Brazilian Jiu-Jitsu doesn't seem like a pathway to sexual assault recovery. Often characterized by male dominated gym settings, sustained physical contact, and core goals of positional control and bodily submission, BJJ factors indeed seem more like potential triggers than opportunities for healing-- but for women who identify both as jiujiteiras and survivors of sexual violence, BJJ appears to represent a powerful support following sexual trauma.
The global prevalence of sexual violence, including completed and attempted rape, is staggering. In the US, it is estimated that around 44% of American women will experience some form of lifetime contact sexual violence, including 19% of women who experience completed or attempted rape-- of these women, over 80% of them will experience their first assault (notable, because many are survivors multiple times over) before they turn twenty-five. In addition to drastically altering women's perceptions of trust, intimacy, and self-worth, sexual assault survivors (compared to non-victims) report 4x more lifetime PTSD diagnoses, 3x more bipolar disorder or OCD diagnoses, and 2x more depressive disorders, anxiety disorders, and/or substance use disorders diagnoses. To put it plainly, the distress associated with sexual assault is substantial and can take many forms-- and despite this, many do not seek mental health treatment related to their assault. Now, this doesn't mean that survivors are distressed forever: the largest proportion of survivors experience moderate or marked recovery from PTSD symptoms, indicating that most find effective ways to get better on their own.
To understand what these effective ways may be, my Ph.D. research looks at how physical activity-- specifically BJJ-- influences post-assault outcomes. My thesis project surveyed 55 martial artists, the majority of whom named BJJ as their primary activity. These women were compared to groups of runners and yoga practitioners across multiple measures, and all participants were asked to describe how their activity did/did not influence their global and trauma-related mental health.
All groups shared that their activity supported mental and physical health in general, and martial artists reported unique benefits often explicitly relating to BJJ. These activity-specific benefits included: corrective experiences with men, decreased vulnerability to future assaults, and increased ability to better manage PTSD symptoms and triggers. Across multiple responses, participants described how working in vulnerable situations (such as bottom of mount or side control) with trusted male partners helped them to re-establish a sense of safety around men, which had often been severely damaged by their assault. Participants also explained how decreased vulnerability to future assault came not only from knowing defensive/offensive tactics, but also feeling more confident in setting verbal boundaries and identifying a risky versus safe situation. Finally, participants detailed how working through triggering scenarios (such as being held down and controlled or submitted) with trusted partners helped de-sensitize them to physical contact and better manage their emotions in stressful situations. Learning to counter those positions, even through tapping, also provided participants with a way to increase feelings of agency and self-efficacy; in short, BJJ provided a way to re-engage with assault reminders in a safe environment, with survivors experiencing social connection and personal triumph in place of isolation and further traumatization.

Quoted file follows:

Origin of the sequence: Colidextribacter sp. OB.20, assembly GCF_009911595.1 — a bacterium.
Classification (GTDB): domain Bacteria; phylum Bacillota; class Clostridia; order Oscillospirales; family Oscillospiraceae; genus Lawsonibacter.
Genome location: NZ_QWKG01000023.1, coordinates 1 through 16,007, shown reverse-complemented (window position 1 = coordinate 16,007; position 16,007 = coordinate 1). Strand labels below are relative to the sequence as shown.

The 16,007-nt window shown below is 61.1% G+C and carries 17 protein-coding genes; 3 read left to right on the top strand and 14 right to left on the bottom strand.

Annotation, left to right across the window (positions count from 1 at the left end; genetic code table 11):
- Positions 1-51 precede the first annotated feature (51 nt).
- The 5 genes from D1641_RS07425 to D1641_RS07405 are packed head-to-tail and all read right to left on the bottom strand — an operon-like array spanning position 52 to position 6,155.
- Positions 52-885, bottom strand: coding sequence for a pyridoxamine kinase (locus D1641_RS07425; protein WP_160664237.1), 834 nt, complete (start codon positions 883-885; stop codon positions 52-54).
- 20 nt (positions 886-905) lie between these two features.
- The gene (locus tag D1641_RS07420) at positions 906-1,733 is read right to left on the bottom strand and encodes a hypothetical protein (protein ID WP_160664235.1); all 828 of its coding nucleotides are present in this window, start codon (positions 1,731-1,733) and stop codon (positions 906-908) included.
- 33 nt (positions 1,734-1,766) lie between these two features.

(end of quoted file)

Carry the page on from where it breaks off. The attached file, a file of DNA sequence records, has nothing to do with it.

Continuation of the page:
These are just some of the ways that BJJ benefits assault recovery; and importantly, there are some caveats. One huge consideration is this: not all BJJ gyms are going to be helpful or healing. There are numerous gyms out there where the culture is toxic, where practitioners and coaches hold outdated ideas about sexual assault/assault recovery (we call these rape myths), and where safety is not a number one priority. My personal advice: look for the women. In gyms with a substantial amount of women (as practitioners, coaches, and/or owners) it's likely that conversations surrounding trauma, trust, and triggers are already happening. It's also likely that some other practitioners are survivors themselves, and they may be willing to connect as a solid social and emotional resource. If you are worried about your performance or partner choices, it could also be helpful to talk to a trusted coach. Deciding whether or not to disclose to a coach is a personal choice, and it's not mandatory or scripted-- you can give as much or as little detail as you want. If you feel pressured to disclose your trauma history or to continue staying in situations that make you feel upset and unsafe, that specific gym isn't the one for you. Luckily, the BJJ women's community is full of resilient women, and online networks like Facebook's Women's Grappling Network may help you sift through the cultures of local gyms and workshop responses to stressful situations. A therapist or counselor can also help you narrow down what you're looking for, and plan how to best incorporate BJJ with other strategies for healing.
See you on the mats ❤️